So the good news for Trump is that he’s somewhere between five points and maybe six or eight points behind Clinton. But not double digits! It’s something to hold on to.

One bit of terrible news in the Post-ABC poll — one not affected by its partisan mix — is Trump’s weakness among Republicans. Ninety percent of Democrats told Post pollsters they plan to vote for Clinton. Just 77 percent of Republicans said they plan to vote for Trump. Before anything else, the Republican nominee has to win over the Republican party. Eight weeks after clinching the nomination, Trump hasn’t done it.

There is some actual good news for Trump in the polls. For example, the Wall Street Journal pollsters asked which candidate would be better suited to handle a number of presidential responsibilities. Trump trails Clinton on who would be a better commander-in-chief, who would better handle foreign policy, and who would better unite the country — three big ones. On the other hand, Trump leads Clinton on who would better deal with the economy, who would better deal with terrorism and national security, who would better stand up for America, and who would better bring change to Washington. Those are big, too.

In addition, those polled believed, by a significant margin — 16 points, 41 to 25 — that Trump is more honest and trustworthy than Clinton. Given the media coverage of the last couple of months, that’s quite an achievement, even given Clinton’s weaknesses in that area.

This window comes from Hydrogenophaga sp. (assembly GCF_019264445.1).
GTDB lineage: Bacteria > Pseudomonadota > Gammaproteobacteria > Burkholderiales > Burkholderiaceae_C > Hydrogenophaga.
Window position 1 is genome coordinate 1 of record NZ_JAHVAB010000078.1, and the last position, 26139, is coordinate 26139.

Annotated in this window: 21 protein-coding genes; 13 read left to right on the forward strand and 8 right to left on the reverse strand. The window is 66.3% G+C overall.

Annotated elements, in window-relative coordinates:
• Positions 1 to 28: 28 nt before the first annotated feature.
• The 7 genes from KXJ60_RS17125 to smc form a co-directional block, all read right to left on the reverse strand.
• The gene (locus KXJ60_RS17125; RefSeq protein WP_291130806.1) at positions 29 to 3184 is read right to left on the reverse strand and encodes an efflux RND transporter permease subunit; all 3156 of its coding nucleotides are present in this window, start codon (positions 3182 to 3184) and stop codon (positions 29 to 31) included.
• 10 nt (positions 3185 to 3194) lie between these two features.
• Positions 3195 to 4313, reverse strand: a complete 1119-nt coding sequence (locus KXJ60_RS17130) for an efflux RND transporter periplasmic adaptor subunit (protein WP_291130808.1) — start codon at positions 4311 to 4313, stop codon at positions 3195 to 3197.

In addition, Trump can take some comfort in the fact that Republicans, after all their bad press, are still very much in the running in November. In what is called the generic ballot question, when voters are asked which party they would rather see control Congress after this year’s elections, Republicans and Democrats are tied at 46 percent each in the new Wall Street Journal poll. That’s actually an uptick for the GOP from earlier this year.

“It is encouraging for Republicans that the preference for control of the House is dead even right now between whether voters want Republicans or Democrats in charge in the next Congress,” GOP pollster Bill McInturff, who co-runs the Journal poll, told me in an email exchange. “Between a high percentage of voters saying the country is off on the wrong track and continued significant economic concerns, Republican prospects in House and Senate races look stable-to-positive in today’s poll.”

When faced with new poll results, some Trump defenders have fallen back on their old 2012 habit of “unskewing” the polls. Trump himself seems inclined to do that, too. But that was a disastrous tactic four years ago, and it will be no better this time. The polls, taken together, are telling Donald Trump something. They’re telling him that what he is doing now is not working, that he has to convince voters that he is a plausible president, that he has to present a more coherent message and not obsess on things like a lawsuit against one of his companies or a particularly lovely Scottish golf course. The polls are telling Trump that it is long past time to be presidential. And finally, they’re telling Trump there’s still a chance — if he would only listen.